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Legislation Could Bar Student Athletes From Transferring Into Schools to Gain Athletic Advantage [POLL]

Sandra Mu Getty Images Sport
Sandra Mu Getty Images Sport

Were You a Student Athlete that transferred out of your home school to give your choice school an athletic advantage – and you, possibly a scholarship?

Well, under legislation proposed by one state assemblyman, that practice could be coming to an end – and rather quickly.

Assemblyman John Burzichelli of Paulsboro is drafting legislation that would require students attending a choice district to play in their sending district, unless the sending district school doesn’t offer the sport provided by the choice district.

Right now, as it stands, you can send your kid to school “X” if they have a better football program than the one your school your kid currently attends – assuming of course this is all being done to give your kid an educational advantage as well. Under the proposed legislation, that would come to an end, and your kid would – even though being sent to a “choice school” – would still have to play for his “sending school” – unless your school doesn’t offer football.

This is all being done in the guise of fairness – so as to not create sports “dynasties” from developing in certain “choice schools.”

Is this reasonable? Did you, perhaps as a student athlete, attend a school outside your district so that you and the school could achieve an athletic advantage?

According to this from mycentraljersey.com:

Assemblyman John Burzichelli, D-Gloucester, said he will introduce legislation later this month that requires students attending a choice district to play on teams in their sending district, unless their hometown school does not offer a sport the choice school provides.

The bill, if passed, could take effect as early as July 1, immediately dismantling juggernaut sports programs such as Bound Brook’s wrestling squad, which won last month’s NJSIAA Group I title using eight school choice starters in the semifinals and finals. Only one of those wrestlers is a senior.

“The purpose of (school choice) was to increase educational opportunities for students by giving their parents the ability to select a school that best suits their child’s needs,” reads a draft of Burzichelli’s legislation, a copy of which MyCentralJersey.com obtained.

“However, the law has had the unintended consequence of allowing certain scholastic sports teams to achieve dominance by eliminating the competitive balance between schools. Requiring choice district students to participate on the sports teams of their sending districts will help restore a competitive balance among the schools.”

Bob Rossi, Athletics Director at Hunterdon Central, which is a choice school, said he believes Burzichelli’s legislation may not be the appropriate response to what he believes are isolated incidents of scholastic sports teams benefitting from school choice.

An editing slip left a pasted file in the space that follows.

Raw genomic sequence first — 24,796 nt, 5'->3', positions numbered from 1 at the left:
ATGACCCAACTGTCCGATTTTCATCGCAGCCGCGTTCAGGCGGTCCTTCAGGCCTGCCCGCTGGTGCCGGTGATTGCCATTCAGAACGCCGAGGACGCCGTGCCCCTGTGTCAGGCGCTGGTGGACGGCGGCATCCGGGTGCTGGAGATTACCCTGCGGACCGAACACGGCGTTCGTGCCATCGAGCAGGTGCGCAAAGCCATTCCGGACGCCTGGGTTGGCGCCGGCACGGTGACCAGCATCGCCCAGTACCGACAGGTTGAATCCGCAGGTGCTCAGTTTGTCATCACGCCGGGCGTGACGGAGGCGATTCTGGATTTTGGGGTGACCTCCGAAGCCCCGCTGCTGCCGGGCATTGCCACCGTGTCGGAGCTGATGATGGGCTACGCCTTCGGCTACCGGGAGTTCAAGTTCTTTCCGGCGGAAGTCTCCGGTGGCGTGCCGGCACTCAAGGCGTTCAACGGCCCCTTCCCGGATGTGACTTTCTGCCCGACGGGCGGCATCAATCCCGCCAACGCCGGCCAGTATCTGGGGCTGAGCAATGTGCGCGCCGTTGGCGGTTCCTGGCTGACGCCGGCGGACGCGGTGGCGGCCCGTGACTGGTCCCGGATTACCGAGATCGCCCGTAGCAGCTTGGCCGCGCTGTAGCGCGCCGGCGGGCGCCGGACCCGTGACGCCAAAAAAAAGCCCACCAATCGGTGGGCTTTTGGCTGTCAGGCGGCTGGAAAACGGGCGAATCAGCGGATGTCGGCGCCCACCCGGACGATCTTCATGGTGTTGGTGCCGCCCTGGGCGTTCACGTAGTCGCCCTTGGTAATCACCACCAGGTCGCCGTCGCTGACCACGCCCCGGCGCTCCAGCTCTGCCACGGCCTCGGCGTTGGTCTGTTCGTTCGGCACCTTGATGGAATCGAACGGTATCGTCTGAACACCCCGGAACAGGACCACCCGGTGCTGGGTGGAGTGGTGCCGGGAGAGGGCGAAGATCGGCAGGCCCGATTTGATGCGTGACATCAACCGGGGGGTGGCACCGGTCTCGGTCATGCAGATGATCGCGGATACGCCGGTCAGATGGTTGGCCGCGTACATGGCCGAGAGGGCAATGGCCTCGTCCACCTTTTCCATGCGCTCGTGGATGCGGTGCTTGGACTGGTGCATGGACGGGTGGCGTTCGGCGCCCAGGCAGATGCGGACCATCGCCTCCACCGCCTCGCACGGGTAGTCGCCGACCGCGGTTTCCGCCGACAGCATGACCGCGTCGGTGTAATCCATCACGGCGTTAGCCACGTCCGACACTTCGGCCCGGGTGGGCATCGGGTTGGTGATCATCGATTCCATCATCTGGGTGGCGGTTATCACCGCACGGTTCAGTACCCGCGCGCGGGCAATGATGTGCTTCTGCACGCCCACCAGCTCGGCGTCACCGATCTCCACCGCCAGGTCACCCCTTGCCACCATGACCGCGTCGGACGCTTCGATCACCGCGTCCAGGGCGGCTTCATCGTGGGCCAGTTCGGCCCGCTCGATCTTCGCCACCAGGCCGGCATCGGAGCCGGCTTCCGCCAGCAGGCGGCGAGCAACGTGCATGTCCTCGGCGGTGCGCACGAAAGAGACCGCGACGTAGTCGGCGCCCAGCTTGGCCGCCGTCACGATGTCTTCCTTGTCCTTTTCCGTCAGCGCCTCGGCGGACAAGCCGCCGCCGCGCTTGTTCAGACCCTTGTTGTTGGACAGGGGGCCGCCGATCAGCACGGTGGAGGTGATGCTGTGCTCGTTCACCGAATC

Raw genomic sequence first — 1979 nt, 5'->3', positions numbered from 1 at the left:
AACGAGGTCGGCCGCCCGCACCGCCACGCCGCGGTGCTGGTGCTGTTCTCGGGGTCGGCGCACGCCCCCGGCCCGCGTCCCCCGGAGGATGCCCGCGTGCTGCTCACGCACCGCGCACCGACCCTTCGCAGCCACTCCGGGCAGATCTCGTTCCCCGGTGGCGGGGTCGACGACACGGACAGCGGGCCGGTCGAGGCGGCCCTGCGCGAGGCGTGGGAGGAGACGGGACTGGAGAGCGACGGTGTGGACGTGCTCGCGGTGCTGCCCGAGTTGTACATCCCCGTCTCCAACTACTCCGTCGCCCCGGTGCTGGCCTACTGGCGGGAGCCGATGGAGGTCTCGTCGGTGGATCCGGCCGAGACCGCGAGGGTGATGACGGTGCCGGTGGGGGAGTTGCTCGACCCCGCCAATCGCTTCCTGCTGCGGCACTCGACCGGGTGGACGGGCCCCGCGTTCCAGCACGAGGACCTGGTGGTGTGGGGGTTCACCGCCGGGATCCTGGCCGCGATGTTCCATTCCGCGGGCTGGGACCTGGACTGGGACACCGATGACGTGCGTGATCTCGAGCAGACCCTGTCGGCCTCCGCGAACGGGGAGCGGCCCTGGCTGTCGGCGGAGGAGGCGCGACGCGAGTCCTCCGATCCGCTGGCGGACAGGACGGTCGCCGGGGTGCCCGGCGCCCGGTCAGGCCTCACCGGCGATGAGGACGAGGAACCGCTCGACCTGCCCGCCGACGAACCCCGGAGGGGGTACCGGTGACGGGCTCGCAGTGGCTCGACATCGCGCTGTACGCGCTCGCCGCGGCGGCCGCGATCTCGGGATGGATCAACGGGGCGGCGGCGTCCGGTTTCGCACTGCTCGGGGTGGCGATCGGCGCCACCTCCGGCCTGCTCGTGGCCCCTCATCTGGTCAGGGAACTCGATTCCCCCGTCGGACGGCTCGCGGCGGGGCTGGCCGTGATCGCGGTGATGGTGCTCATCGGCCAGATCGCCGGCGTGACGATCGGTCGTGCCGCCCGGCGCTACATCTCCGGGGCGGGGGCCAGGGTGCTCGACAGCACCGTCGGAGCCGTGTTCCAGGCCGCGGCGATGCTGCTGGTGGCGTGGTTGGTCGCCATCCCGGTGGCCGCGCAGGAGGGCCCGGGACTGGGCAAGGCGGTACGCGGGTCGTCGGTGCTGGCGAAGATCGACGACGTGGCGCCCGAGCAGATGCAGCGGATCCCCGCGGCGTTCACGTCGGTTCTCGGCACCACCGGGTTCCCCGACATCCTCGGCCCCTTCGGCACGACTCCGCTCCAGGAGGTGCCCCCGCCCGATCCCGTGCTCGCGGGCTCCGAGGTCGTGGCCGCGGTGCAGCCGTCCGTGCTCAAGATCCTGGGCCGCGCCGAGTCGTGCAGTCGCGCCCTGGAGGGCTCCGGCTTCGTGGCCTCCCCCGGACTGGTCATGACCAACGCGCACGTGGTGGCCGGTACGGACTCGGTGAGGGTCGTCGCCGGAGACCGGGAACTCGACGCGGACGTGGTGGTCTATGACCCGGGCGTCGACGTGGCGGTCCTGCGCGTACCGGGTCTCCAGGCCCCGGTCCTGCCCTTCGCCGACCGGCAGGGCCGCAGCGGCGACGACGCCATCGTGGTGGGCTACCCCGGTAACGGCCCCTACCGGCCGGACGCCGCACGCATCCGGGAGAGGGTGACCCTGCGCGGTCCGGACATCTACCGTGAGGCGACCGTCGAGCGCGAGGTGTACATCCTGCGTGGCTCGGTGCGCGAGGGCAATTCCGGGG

“Now you are going to hurt all these kids,” Rossi said. “That, to me, makes no sense.”

Burzichelli said he believed measures must be taken now to prevent a proliferation of sports powers through school choice.

Recently retired Perth Amboy Athletics Director Gregg Ficarra said even though he had “suspicions” of impropriety, he essentially “waved a white flag” by signing transfer waivers for his school’s student-athletes to attend a choice district, noting he lacked the resources to prove a rules violation and that he felt uncomfortable “putting the kid or his family on any kind of trial.”

“Academically, the choice school program makes sense. I’m all for parents having the ability to offer the best education for their children, but like a lot of other rules that were intended for good, a lot of people use them to their advantage, in this case to bolster their athletic programs.”

All of Bound Brook’s choice school transfers, including those students who are not athletes, are enrolled in the school’s engineering or biomedical academies, the latter of which is unique in New Jersey.

The state pays tuition for choice school students, who must reside within a 20-mile radius of the choice school. The home district pays for or provides transportation to the choice school. Choice school seats are limited. When the number of applicants exceeds availability, lotteries are conducted.

Burzichelli said school choice does not take a classroom seat away from an in-district student, but that it can take away a roster spot on a team or a prominent position in another extra-curricular activity, such as a lead role in a school play. For that reason, Burzichelli, said he will consider expanding his legislation to pertain to all extra-curricular activities, not just athletics.

Rossi said he believed choice school students should be entitled to partake in all of the activities and services a choice school provides, adding that he believed those extra-curricular activities are part of what makes a choice school attractive.

The legislation is interesting because the reason why one is given the opportunity to transfer to a given school is for the EDUCATIONAL advantage the choice school provides –not the athletic advantage.

So, in that case, Burzichelli’s legislation is well intentioned. However, since Burzichelli was mayor of Paulsboro, does he have a vested interest in seeing certain choice schools from becoming dynasties at the expense of his hometown Paulsboro HS?

One wonders.

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